Glad though Laura was to see her sister again, she did not manage to infuse a very hearty tone into her greeting; for her first glimpse of Pin had given her a disagreeable shock. It was astonishing, the change the past half-year had worked in the child; and as the two climbed the hill together, to the accompaniment of Pin’s bubbly talk, Laura stole look after look at her little sister, in the hope of growing used to what she saw. Pin had never been pretty, but now she was “downright hideous”— as Laura phrased it to herself. Eleven years of age, she had at last begun to grow in earnest: her legs were as of old mere spindleshanks, but nearly twice as long; and her fat little body, perched above them, made one think of a shrivelled-up old man who has run all to paunch. Her face, too, had increased in shapelessness, the features being blurred in the fat mass; her blue eyes were more slit-like than before; and, to cap everything, her fine skin had absolutely no chance, so bespattered was it with freckles. And none of your pretty little sun-kisses; but large, black, irregular freckles that disfigured like moles. Laura felt quite distressed; it outraged her feelings that anyone belonging to her should be so ugly; and as Pin, in happy ignorance of her sister’s reflections, chattered on, Laura turned over in her mind what she ought to do. She would have to tell Pin about herself — that was plain: she must break the news to her, in case others should do it, and more cruelly. It was one consolation to know that Pin was not sensitive about her looks; so long as you did not tease her about her legs, there was no limit to what you might say to her: the grieving was all for the onlooker. But not today: this was the first day; and there were pleasanter things to think of. And so, when they had had tea — with condensed milk in it, for the cow had gone dry, and no milkman came out so far — when tea was over — and that was all that could be undertaken in the way of refreshment after the journey; washing your face and hands, for instance, was out of the question; every drop of water had to be carried up the hill from the pump, and old Anne purposely kept the ewers empty by day; if you WOULD wash, you must wash in the sea — as soon, then, as tea was over, the two sisters made for the beach.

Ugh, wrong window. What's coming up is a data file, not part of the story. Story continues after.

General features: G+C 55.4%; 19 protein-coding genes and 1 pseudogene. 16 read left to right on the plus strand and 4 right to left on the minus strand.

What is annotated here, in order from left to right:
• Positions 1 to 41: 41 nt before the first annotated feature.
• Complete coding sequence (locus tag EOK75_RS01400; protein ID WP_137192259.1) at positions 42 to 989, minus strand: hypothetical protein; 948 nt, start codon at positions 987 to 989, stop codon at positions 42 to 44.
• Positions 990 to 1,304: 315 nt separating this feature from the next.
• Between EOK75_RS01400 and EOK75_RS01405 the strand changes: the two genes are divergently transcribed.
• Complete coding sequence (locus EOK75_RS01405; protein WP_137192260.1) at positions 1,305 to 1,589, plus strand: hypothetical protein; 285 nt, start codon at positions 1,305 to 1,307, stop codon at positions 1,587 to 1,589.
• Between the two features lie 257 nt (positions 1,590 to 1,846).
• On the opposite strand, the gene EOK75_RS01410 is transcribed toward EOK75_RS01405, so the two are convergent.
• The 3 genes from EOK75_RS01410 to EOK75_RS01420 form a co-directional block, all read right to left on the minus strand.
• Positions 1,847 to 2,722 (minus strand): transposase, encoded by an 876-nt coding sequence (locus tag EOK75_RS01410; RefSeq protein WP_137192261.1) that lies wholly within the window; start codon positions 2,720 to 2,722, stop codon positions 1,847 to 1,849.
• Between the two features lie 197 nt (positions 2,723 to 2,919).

The four-roomed, weatherboard cottage, to which at a later date a lean-to had been added, faced the bush: from the verandah there was a wide view of the surrounding country. Between the back of the house and the beach rose a huge sand-hill, sparsely grown with rushes and coarse grass. It took you some twenty minutes to toil over this, and boots and stockings were useless impedimenta; for the sand was once more of that loose and shifting kind in which you sank at times up to the knees, falling back one step for every two you climbed. But then, sand was the prevailing note of this free and easy life: it bestrewed verandah and floors; you carried it in your clothes; the beds were full of it; it even got into the food; and you were soon so accustomed to its presence that you missed the grit of it under foot, or the prickling on your skin, did old Anne happen to take a broom in her hand, or thoroughly re-make the beds. — When, however, on your way to the beach you had laboriously attained the summit of the great dune, the sight that met you almost took your breath away: as far as the eye could reach, the bluest of skies melting into the bluest of seas, which broke its foam-flecked edge against the flat, brown reefs that fringed the shore. Then, downhill — with a trip and a flounder that sent the sand man-high — and at last you were on what Laura and Pin thought the most wonderful beach in the world. What a variety of things was there! Whitest, purest sand, hot to the touch as a zinc roof in summer; rocky caves, and sandy caves hung with crumbly stalactites; at low tide, on the reef, lakes and ponds and rivers deep enough to make it unnecessary for you to go near the ever-angry surf at all; seaweeds that ran through the gamut of colours: brown and green, pearl-pink and coral-pink, to vivid scarlet and orange; shells, beginning with tiny grannies and cowries, and ending with the monsters in which the breakers had left their echo; the bones of cuttlefish, light as paper, and shaped like javelins. And, what was best of all, this beach belonged to them alone; they had not to share its treasures with strangers; except the inhabitants of the cottage, never a soul set foot upon it.